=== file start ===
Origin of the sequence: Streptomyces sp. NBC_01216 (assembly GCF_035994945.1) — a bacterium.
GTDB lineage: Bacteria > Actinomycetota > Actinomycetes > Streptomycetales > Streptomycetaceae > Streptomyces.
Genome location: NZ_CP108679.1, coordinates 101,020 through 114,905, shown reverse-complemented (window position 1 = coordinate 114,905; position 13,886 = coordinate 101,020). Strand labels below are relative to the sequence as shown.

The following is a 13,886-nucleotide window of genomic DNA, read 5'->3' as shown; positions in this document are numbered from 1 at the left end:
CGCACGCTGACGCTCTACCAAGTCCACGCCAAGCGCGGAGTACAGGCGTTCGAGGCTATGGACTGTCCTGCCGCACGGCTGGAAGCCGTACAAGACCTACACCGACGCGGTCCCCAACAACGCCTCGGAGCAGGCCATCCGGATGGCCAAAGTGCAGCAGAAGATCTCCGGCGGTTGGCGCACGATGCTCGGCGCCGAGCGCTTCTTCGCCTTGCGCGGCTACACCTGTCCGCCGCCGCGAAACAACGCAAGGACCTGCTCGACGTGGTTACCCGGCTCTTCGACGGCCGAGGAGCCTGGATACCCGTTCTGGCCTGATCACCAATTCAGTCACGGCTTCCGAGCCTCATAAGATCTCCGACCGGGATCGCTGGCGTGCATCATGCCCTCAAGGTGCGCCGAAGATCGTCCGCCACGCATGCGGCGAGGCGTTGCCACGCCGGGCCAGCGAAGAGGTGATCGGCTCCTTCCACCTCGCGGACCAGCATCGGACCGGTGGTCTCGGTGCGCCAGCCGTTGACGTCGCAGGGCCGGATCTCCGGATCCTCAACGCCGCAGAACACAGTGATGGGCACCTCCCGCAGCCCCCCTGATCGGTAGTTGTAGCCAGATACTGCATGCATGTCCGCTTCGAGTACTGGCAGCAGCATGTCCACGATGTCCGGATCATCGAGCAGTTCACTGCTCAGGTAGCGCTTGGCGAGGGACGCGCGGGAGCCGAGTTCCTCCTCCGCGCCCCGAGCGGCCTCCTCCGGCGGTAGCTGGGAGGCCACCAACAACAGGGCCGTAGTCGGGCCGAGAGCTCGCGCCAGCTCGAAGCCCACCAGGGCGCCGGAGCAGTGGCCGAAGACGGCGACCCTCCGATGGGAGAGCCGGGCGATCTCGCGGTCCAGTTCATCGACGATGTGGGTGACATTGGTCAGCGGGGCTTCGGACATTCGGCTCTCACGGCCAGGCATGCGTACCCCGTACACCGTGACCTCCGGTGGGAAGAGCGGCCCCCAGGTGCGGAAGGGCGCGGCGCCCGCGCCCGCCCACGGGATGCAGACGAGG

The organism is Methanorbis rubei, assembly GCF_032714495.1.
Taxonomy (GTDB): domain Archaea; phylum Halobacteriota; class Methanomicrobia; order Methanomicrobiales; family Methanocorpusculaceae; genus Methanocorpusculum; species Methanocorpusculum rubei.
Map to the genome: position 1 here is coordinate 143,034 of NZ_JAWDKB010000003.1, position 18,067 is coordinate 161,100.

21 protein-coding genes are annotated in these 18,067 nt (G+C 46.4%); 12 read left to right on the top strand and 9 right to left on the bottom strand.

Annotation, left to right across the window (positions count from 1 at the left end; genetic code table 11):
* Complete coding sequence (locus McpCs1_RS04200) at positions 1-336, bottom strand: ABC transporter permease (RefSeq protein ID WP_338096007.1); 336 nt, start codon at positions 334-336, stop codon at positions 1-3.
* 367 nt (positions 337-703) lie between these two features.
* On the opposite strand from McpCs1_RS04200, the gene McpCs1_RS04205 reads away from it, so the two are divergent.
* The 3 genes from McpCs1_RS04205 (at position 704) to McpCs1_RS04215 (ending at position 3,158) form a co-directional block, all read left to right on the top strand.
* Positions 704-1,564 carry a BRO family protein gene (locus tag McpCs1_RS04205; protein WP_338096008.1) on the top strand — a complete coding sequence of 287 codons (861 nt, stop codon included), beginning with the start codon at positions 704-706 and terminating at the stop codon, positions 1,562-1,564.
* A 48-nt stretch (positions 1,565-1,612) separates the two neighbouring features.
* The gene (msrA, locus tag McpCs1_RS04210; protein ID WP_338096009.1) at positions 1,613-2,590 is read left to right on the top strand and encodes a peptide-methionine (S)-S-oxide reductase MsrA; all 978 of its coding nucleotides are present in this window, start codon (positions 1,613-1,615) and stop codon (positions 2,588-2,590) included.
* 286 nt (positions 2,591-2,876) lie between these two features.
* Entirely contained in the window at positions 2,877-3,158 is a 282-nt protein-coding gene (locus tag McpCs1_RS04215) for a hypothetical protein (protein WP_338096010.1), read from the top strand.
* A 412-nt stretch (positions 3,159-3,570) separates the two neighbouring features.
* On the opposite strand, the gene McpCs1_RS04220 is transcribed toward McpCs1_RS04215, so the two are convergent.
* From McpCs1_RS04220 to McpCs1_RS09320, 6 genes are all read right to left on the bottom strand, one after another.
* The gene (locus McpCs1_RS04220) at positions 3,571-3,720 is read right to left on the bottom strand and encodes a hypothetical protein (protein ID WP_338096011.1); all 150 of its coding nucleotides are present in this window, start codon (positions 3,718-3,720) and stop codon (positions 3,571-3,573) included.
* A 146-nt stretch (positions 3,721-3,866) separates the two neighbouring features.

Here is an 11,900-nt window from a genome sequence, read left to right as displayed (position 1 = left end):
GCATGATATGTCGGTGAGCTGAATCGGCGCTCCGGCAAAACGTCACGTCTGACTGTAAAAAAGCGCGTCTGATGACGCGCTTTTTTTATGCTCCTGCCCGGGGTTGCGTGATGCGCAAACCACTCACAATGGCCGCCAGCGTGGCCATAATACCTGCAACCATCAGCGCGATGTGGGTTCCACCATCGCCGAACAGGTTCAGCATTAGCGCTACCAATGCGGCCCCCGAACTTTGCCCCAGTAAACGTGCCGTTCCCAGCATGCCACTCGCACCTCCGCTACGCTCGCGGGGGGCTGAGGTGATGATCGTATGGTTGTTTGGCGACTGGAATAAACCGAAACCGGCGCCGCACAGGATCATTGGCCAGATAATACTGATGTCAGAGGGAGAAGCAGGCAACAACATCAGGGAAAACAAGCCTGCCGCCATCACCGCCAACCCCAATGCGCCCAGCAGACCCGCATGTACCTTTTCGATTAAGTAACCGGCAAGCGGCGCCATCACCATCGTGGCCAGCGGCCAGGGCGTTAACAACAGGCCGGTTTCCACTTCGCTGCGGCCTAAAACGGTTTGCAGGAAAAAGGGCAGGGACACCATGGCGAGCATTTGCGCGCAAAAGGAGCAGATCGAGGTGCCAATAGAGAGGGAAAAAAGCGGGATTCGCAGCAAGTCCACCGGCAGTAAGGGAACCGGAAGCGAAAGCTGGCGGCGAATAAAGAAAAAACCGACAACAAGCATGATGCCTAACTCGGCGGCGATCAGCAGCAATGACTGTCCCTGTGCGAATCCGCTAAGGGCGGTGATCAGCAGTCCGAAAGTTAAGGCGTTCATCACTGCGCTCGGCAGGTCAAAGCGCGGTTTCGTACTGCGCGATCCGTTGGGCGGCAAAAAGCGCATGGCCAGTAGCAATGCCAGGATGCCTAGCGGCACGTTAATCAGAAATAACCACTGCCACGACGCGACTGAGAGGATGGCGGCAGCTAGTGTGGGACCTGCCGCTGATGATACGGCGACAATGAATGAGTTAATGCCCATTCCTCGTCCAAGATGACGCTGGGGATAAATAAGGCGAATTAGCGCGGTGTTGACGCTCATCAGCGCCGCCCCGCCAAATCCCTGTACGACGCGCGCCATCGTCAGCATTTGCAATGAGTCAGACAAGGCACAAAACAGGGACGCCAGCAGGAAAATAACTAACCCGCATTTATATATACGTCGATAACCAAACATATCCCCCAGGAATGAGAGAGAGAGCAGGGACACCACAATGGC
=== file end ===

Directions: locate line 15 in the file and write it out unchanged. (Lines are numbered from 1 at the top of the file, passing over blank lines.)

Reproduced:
* Positions 704-1,564 carry a BRO family protein gene (locus tag McpCs1_RS04205; protein WP_338096008.1) on the top strand — a complete coding sequence of 287 codons (861 nt, stop codon included), beginning with the start codon at positions 704-706 and terminating at the stop codon, positions 1,562-1,564.